Cadence of Conflict: Asia, November 20, 2017

Trump visited China in friendship and peace. His granddaughter sang in Mandarin. Her video was played at a high profile state banquet. Everyone seemed happy.

In South Korea, President Moon, likely to go down in history as a failed diplomat-wannabe, rehashed South Korean hard feelings against the Japanese. His country— threatened by his enemy to the north, backed by its ally, China—is cozying-up with China.

Trump was en route to visit the DMZ in Korea, but heavy fog forced Marine One to turn around. The US president returned home and China sought to strengthen relations with North Korea.

Regardless of whatever happens in and between the US, Japan, China, and North Korea, South Korean President Moon will go down in history as a capitulator who let a century-old vendetta guide him into the friend of his enemy. While the Western press narrative is to paint China as the bad guy, Moon is the real bad guy because he is the only leader in Asia who shows weakness.

China would do well to learn from Moon’s errors. Every bit of progress China makes with Korea comes from pressing forward and abandoning revenge campaigns of the past. Everything South Korea stands to lose comes from reviving revenge campaigns of the past.

Korea, both North and South, has become an arena. With North Korea’s dependency on China and Moon’s capitulation, Koreans are no longer players in the game. Either the US or China will be the one to bring peace on the peninsula and the region. The winner will be whoever looks to the future and forgives the past.

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Cadence of Conflict: Asia, November 13, 2017

At the APEC summit in Vietnam, Putin told Trump that Russia had not interfered in the 2016 election. Putin was sincere. At the same time, Taiwan is beefing-up cybersecurity, ostensibly to counter “daily” and “Russian style” attacks originating in China. If everyone’s rhetoric holds true, that means that there aren’t any threats at all.

Trump offered to help settle disputes in the South Sea. The Philippines’ finance minister complemented Trump on knowing “the art of the deal”. The Filipino president does not want any problems in the South Sea. China would rather settle disputes one-to-one. Will everyone get what they want? We’ll have to see. This is a chance for China also to earn compliments about negotiation skill from Filipino leadership.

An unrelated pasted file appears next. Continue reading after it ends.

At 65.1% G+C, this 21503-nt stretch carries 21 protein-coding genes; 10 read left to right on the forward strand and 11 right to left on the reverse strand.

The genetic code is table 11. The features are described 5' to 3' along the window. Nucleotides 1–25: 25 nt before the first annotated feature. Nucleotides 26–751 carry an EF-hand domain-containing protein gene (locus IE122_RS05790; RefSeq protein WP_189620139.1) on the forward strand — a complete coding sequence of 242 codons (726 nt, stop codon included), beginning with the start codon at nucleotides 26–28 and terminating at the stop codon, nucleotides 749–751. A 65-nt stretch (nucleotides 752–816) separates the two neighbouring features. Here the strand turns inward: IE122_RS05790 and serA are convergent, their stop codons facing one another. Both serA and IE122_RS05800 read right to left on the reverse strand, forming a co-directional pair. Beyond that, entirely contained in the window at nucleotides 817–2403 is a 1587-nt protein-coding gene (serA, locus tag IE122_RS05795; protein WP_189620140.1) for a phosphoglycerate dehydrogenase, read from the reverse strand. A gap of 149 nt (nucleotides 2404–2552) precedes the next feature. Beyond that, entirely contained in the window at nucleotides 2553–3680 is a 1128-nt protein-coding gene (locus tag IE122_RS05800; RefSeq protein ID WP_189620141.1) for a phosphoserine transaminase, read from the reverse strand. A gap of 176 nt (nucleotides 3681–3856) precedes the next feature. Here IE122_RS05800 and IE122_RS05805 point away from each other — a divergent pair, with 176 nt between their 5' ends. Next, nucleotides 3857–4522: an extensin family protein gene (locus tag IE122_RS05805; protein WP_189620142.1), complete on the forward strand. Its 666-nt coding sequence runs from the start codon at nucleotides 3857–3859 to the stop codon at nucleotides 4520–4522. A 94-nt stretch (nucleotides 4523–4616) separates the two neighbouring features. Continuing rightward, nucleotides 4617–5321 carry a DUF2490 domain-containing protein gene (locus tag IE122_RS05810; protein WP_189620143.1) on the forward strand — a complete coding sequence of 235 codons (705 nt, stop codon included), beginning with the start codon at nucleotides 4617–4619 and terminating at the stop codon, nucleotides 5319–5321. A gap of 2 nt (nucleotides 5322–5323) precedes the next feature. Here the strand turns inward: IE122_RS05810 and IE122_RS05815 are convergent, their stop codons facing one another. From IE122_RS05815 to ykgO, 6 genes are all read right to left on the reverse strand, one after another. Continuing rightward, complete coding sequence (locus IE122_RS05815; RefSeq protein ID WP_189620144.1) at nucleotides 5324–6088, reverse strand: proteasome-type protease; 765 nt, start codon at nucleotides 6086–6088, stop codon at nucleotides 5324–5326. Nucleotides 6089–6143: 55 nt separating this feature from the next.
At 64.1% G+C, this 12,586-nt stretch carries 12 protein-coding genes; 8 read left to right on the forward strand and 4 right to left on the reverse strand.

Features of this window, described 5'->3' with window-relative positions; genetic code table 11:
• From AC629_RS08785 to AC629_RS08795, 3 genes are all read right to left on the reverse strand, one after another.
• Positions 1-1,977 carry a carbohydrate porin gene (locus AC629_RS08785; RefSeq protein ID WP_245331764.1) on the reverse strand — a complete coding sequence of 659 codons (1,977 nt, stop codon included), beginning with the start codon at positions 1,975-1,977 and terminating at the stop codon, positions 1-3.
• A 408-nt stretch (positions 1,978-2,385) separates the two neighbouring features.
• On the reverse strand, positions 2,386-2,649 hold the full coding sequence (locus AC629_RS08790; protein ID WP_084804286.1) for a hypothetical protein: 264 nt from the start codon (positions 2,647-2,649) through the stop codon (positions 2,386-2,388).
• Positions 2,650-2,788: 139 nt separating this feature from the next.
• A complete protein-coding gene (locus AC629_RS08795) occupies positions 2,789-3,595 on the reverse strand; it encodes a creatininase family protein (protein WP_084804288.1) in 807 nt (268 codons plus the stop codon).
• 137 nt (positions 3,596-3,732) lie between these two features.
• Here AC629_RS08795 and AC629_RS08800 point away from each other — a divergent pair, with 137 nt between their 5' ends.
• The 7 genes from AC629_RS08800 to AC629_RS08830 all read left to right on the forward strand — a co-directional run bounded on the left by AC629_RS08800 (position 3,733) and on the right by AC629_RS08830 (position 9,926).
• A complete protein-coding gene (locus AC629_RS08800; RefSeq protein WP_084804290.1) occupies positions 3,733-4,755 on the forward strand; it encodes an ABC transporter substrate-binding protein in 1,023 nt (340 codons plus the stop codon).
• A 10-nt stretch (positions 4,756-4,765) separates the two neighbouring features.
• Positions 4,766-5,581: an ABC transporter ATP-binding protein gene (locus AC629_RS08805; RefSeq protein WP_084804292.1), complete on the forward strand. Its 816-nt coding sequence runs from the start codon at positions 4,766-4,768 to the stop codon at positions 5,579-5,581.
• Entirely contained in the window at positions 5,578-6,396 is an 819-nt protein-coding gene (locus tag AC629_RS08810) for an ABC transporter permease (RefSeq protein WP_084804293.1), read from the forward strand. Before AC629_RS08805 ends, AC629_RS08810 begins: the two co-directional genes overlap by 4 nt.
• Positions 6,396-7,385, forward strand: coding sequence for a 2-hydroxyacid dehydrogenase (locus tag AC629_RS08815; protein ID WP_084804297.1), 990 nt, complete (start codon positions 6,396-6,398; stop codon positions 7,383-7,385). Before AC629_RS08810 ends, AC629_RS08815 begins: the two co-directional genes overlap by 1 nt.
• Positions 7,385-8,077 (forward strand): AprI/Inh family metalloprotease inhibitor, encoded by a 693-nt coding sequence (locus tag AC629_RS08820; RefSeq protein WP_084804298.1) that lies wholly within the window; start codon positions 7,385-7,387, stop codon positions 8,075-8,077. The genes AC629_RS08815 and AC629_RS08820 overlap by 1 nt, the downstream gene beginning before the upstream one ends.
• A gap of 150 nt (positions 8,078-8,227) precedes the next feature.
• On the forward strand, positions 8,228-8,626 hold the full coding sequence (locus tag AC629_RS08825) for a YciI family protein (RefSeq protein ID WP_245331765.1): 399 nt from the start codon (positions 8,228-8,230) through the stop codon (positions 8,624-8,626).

Trump was very friendly in China. He underscored the importance of cooperation between the US and China. It was one of the kindest things he ever said. He publicly conducted himself in some of the kindest ways he ever has since running for office. China received him with respect and his public appearances went smoothly. If there ever was a good chance for peace, now is the best chance there has been for a long while and is probably the best chance there will yet be for a long while.

Will things go peacefully? We’ll see.

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Cadence of Conflict: Asia, November 6, 2017

While America faces its own falling “houses of cards”, Asian empires face their own truth. With three aircraft carriers, and a fourth soon on the way, the US military presence in Asia is the highest it has been in a long while. Trump is currently making the longest presidential visit to Asia since 1992. It’s a bold move, something the hermit kingdom wouldn’t dare.

The bold visit to the region is part of a greater strategy, make no mistake. On the one hand, Trump gains respect if he only launches an attack in a region he has already visited. On the other hand, the enormous military presence makes it clear who can’t win, no matter the losses. Arguably, the military buildup wasn’t so much preparation for an invasion as it was to make the way for a visit from the president. A presidential visit to the region shows solidarity on Trump’s part: North Korea’s days are numbered. That level of confidence outshines both Kim John Un and Xi Jinping.

Make no mistake, Trump’s visit serves not only to understand leaders, not only to court favor with his voter base, but also to gain respect from the people living in Asia—both in the countries he visits and the countries he does not.

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Cadence of Conflict: Asia, October 30, 2017